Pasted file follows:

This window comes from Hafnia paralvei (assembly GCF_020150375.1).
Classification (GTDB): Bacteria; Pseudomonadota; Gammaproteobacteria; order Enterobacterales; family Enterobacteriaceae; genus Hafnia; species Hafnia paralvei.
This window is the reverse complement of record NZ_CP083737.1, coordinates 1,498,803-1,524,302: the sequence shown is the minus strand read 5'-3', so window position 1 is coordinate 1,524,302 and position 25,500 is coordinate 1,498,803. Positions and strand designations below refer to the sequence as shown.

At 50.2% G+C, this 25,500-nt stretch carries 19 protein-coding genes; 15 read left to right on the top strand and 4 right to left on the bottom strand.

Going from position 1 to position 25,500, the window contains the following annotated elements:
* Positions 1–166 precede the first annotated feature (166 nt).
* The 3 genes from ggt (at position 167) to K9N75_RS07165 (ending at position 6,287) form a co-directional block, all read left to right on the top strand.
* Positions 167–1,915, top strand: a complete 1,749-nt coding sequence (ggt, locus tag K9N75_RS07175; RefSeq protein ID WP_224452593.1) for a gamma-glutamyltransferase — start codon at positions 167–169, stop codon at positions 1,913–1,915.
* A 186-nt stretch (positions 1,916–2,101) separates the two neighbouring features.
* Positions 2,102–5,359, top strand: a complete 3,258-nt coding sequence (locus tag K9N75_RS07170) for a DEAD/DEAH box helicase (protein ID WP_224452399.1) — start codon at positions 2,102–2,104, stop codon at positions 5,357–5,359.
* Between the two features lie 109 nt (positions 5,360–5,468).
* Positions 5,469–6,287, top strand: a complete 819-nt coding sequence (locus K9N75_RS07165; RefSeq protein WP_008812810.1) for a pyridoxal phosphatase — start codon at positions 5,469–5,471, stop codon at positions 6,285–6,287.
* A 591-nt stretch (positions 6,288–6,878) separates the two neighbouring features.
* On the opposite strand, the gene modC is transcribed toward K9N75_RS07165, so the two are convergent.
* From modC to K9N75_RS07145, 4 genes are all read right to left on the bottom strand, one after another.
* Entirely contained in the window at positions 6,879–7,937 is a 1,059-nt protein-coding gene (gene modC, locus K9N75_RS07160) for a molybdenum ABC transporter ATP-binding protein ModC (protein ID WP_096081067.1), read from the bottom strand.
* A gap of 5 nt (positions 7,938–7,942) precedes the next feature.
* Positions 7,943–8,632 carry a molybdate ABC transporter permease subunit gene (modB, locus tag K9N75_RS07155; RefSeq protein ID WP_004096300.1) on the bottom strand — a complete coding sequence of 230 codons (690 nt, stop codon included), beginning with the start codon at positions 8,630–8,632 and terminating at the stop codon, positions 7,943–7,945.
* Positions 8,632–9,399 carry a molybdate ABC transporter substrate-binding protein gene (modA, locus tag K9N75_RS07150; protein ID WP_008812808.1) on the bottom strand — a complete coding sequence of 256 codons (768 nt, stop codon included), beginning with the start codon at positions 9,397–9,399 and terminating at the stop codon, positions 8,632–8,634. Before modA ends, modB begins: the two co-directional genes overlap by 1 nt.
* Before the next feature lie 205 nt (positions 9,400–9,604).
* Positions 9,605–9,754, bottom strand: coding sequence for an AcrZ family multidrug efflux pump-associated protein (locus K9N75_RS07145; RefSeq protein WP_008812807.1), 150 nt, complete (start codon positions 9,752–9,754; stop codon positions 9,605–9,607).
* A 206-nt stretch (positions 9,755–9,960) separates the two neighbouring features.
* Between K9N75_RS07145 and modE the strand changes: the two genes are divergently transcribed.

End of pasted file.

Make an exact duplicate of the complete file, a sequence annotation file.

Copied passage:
This window comes from Hafnia paralvei (assembly GCF_020150375.1).
Classification (GTDB): Bacteria; Pseudomonadota; Gammaproteobacteria; order Enterobacterales; family Enterobacteriaceae; genus Hafnia; species Hafnia paralvei.
This window is the reverse complement of record NZ_CP083737.1, coordinates 1,498,803-1,524,302: the sequence shown is the minus strand read 5'-3', so window position 1 is coordinate 1,524,302 and position 25,500 is coordinate 1,498,803. Positions and strand designations below refer to the sequence as shown.

At 50.2% G+C, this 25,500-nt stretch carries 19 protein-coding genes; 15 read left to right on the top strand and 4 right to left on the bottom strand.

Going from position 1 to position 25,500, the window contains the following annotated elements:
* Positions 1–166 precede the first annotated feature (166 nt).
* The 3 genes from ggt (at position 167) to K9N75_RS07165 (ending at position 6,287) form a co-directional block, all read left to right on the top strand.
* Positions 167–1,915, top strand: a complete 1,749-nt coding sequence (ggt, locus tag K9N75_RS07175; RefSeq protein ID WP_224452593.1) for a gamma-glutamyltransferase — start codon at positions 167–169, stop codon at positions 1,913–1,915.
* A 186-nt stretch (positions 1,916–2,101) separates the two neighbouring features.
* Positions 2,102–5,359, top strand: a complete 3,258-nt coding sequence (locus tag K9N75_RS07170) for a DEAD/DEAH box helicase (protein ID WP_224452399.1) — start codon at positions 2,102–2,104, stop codon at positions 5,357–5,359.
* Between the two features lie 109 nt (positions 5,360–5,468).
* Positions 5,469–6,287, top strand: a complete 819-nt coding sequence (locus K9N75_RS07165; RefSeq protein WP_008812810.1) for a pyridoxal phosphatase — start codon at positions 5,469–5,471, stop codon at positions 6,285–6,287.
* A 591-nt stretch (positions 6,288–6,878) separates the two neighbouring features.
* On the opposite strand, the gene modC is transcribed toward K9N75_RS07165, so the two are convergent.
* From modC to K9N75_RS07145, 4 genes are all read right to left on the bottom strand, one after another.
* Entirely contained in the window at positions 6,879–7,937 is a 1,059-nt protein-coding gene (gene modC, locus K9N75_RS07160) for a molybdenum ABC transporter ATP-binding protein ModC (protein ID WP_096081067.1), read from the bottom strand.
* A gap of 5 nt (positions 7,938–7,942) precedes the next feature.
* Positions 7,943–8,632 carry a molybdate ABC transporter permease subunit gene (modB, locus tag K9N75_RS07155; RefSeq protein ID WP_004096300.1) on the bottom strand — a complete coding sequence of 230 codons (690 nt, stop codon included), beginning with the start codon at positions 8,630–8,632 and terminating at the stop codon, positions 7,943–7,945.
* Positions 8,632–9,399 carry a molybdate ABC transporter substrate-binding protein gene (modA, locus tag K9N75_RS07150; protein ID WP_008812808.1) on the bottom strand — a complete coding sequence of 256 codons (768 nt, stop codon included), beginning with the start codon at positions 9,397–9,399 and terminating at the stop codon, positions 8,632–8,634. Before modA ends, modB begins: the two co-directional genes overlap by 1 nt.
* Before the next feature lie 205 nt (positions 9,400–9,604).
* Positions 9,605–9,754, bottom strand: coding sequence for an AcrZ family multidrug efflux pump-associated protein (locus K9N75_RS07145; RefSeq protein WP_008812807.1), 150 nt, complete (start codon positions 9,752–9,754; stop codon positions 9,605–9,607).
* A 206-nt stretch (positions 9,755–9,960) separates the two neighbouring features.
* Between K9N75_RS07145 and modE the strand changes: the two genes are divergently transcribed.